Before you nod your head and "Amen" like I was tempted to do, read this response to Evan's thoughts by Trevin Wax. He makes the point that while Evans' article is stirring, it doesn't accurately reflect the Jesus of the Bible.
Rachel says millennials want to be “challenged to holiness,” but the challenge she appears to be advocating is one on our own terms and according to our own preferences. That’s why I find it ironic that she decries the catering churches that alert our “BS meters,” while simultaneously telling church leaders they should do a better job catering to our generation’s whims and wishes...Truth be told, I don’t want a church that serves my preferences. I want a church that gives me Jesus and makes me want to serve His.
Finally, before the post went un-viral, Brett McCracken, author of Hipster Christianity, weighed in on a column for the Washington Post called How to keep Millennials in the church? Let’s keep church un-cool. I found McCracken's insights to be the most profound of the ones above as he zeroed in on a bigger problem than milennials leaving the church: the church's obsession with perception.
Much of this is an outgrowth of the audience-is-sovereign mentality of the seeker-sensitive movement, which has loomed large in evangelicalism’s recent history. Another part of it is Christianity’s capitulation to a consumerist culture where the primary goal is to scratch where the market itches.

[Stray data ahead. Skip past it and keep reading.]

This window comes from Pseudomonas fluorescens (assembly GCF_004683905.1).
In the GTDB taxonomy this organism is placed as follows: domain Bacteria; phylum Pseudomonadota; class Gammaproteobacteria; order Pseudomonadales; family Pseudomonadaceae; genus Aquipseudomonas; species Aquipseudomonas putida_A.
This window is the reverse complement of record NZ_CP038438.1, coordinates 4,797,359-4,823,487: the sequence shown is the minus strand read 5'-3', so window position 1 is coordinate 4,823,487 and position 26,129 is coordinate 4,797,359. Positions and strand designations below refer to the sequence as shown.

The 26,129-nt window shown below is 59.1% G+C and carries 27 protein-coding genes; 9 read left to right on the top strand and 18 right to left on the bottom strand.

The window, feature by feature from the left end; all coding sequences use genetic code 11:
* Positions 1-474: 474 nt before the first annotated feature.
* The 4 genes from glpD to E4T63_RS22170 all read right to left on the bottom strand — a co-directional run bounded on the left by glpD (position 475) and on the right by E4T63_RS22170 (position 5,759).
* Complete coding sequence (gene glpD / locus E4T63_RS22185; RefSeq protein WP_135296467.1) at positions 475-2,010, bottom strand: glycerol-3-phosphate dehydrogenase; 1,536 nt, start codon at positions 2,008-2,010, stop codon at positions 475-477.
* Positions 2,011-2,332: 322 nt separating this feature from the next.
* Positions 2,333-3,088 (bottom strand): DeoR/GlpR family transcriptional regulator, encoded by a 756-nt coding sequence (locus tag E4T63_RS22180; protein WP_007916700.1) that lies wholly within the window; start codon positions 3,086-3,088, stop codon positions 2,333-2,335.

But at the end of the day, the Christian gospel is defined outside of and with little regard to whatever itch people think Christianity should scratch.
One zinger that grabbed my attention, and while pointed, may be unfair was:
Are we really to believe that today’s #hashtagging, YOLO-oriented, selfie-obsessed generation of Millennials has more wisdom to offer about the church than those who have thought about and faithfully served the church decade after decade, amidst all its warts, challenges and ups and down?
Read each post well and thoughtfully. There's some really good stuff here for reflection, chewing and discussion with friends or a small group.
It's OK to question stats - especially about the church
In view of the article above, I'd also remind you of the excellent book by sociologist Bradley Wright that I reviewed sometime ago: Christians Are Hate-Filled Hypocrites and Other Lies We Believe (Amazon). In it, he examines statistics from a number of sources - many of them well-known (and rhyme with Darna) in which he demonstrates that the church is not losing its young - at least, not the way that popular preachers would claim. The overall perspective is good news, not bad.
Is the 40-minute sermon passÃ©?
I hope not. I'm pretty consistently over that. John Piper answers that question in a seven-minute interview here after a Christianity Today article claims that pastors should consider shorter attention spans, supposedly conditioned by TV.
Unhappy with Flickr? Where to store/upload photos?
Check out Trovebox. It's a new service that even offers import from Instagram, Facebook or Flickr (for their pro account, $30/year). The free account offers 100 photo upload a month. Nice sharing features.